Robert Whaples and the Modern Principles

A blog on my teaching with Modern Principles of Economics by Tyler Cowen and Alex Tabarrok

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The “Impact” of Public Goods

Posted by Robert Whaples on October 13, 2009

Yesterday, I covered most of Chapter 17 of Cowen and Tabarrok — “Public Goods and the Tragedy of the Commons.”  Tyler and Alex have come up with the best public goods example that I’ve seen — asteroid deflection services (or as I recast it in class, asteroid tracking and deflection services).  Hopefully, the asteroid example had a big “impact” on my students.  The beauty of the example is that it is a public good that neither the market nor the government currently provides.  Although the chapter doesn’t include any theory-based graphs, I used the asteroid deflection example in drawing a marginal cost and a marginal benefit curve on the whiteboard.  The MB discussion allowed me to bring in consideration of how economists estimate the value of a life saved — a real plus.  I especially like the chapter’s caveat that “a public good is not defined as a good produced in the public sector.”

Whenever I cover public goods, I close with an assignment in which I give students some extra credit points, but they have to spend some of them to build a public good — a levee that will protect the class from a hurricane which will wash away all the class’s extra credit points unless students voluntarily contribute enough points to a levee-building fund.  With N = about 33 in both my sections, each student has to consider whether or not his or her points will be crucial to completing the levee. On Wednesday afternoon, we’ll tally up the points … and then move on to the tragedy of the commons and skip back to externalities.  (I’ve never been one for slavishly following textbook’s chapter ordering.)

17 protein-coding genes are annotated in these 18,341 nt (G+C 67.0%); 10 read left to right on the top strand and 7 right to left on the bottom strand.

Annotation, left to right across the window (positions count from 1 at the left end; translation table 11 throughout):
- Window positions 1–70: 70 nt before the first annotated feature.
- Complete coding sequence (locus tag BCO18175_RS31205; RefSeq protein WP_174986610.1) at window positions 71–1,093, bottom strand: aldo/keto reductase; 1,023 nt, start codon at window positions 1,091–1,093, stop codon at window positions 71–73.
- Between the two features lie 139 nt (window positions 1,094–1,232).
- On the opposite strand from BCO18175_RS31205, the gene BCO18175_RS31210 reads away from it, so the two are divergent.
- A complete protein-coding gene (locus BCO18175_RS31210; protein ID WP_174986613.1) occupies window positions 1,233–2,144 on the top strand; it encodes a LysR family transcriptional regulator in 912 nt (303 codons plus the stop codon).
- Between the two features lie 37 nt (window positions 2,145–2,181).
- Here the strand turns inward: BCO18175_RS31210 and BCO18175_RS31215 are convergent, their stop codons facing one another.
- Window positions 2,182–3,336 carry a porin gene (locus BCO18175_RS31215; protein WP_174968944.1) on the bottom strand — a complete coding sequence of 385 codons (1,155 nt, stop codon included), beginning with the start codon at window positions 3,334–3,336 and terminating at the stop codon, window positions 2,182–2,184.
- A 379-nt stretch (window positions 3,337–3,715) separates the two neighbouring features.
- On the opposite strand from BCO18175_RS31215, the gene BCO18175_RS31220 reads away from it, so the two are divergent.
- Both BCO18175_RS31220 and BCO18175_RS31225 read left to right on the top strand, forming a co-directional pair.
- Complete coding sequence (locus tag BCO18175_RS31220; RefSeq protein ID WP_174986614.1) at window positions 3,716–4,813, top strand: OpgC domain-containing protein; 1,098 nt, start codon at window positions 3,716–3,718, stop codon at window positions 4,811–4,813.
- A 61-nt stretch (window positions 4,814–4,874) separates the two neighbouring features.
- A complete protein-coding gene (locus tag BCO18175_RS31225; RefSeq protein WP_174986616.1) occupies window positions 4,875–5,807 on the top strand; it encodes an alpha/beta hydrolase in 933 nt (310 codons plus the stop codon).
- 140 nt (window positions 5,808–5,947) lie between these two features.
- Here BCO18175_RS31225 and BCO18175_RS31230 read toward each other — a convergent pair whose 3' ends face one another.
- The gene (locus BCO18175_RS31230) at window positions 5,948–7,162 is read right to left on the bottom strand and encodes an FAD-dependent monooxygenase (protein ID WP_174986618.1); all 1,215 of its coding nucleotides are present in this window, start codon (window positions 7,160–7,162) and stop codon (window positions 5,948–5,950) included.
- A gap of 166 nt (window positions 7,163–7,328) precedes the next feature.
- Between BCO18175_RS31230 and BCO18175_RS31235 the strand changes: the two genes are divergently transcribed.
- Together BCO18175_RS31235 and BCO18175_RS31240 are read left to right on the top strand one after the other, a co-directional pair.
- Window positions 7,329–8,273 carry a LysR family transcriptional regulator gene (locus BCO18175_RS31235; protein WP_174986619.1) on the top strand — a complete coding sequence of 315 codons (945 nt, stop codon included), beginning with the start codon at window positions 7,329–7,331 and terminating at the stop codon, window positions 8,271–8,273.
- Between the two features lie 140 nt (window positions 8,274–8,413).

I’ve been running a lecture behind my syllabus and so decided to skip Chapter 15, “Getting Incentives Right.” I told students to it  on their own, with the reward of extra credit points on the quiz for correctly answering questions related to the chapter.  It’s a short, interesting chapter but I think I’d have a hard time actually spending anywhere close to 50 minutes talking about it in class.  I asked three questions about it on the quiz — each related to the three big themes of “You Get What You Pay For,” “Tie Pay to Performance to Reduce Risk,” and “Money Isn’t Everything” — essentially covering the whole chapter in 5 or 10 minutes.  This may be an effective approach, since it’s one of those chapters that basically teaches itself.

Last Friday’s quiz (I give a 5ish-minute quiz at the beginning of almost every class) asked students to name the three African-Americans who have won the Nobel Peace Prize.  I found it quite interesting that nearly half of them guessed Nelson Mandela.  Is this a sign that Mandela is an honorary American or maybe sign of the ubiquity of the whole melting pot process — he speaks English, acts and looks like us, so he must be an American?  (BTW, hats off to Ralph Bunche — the first African-American to win the peace prize.)

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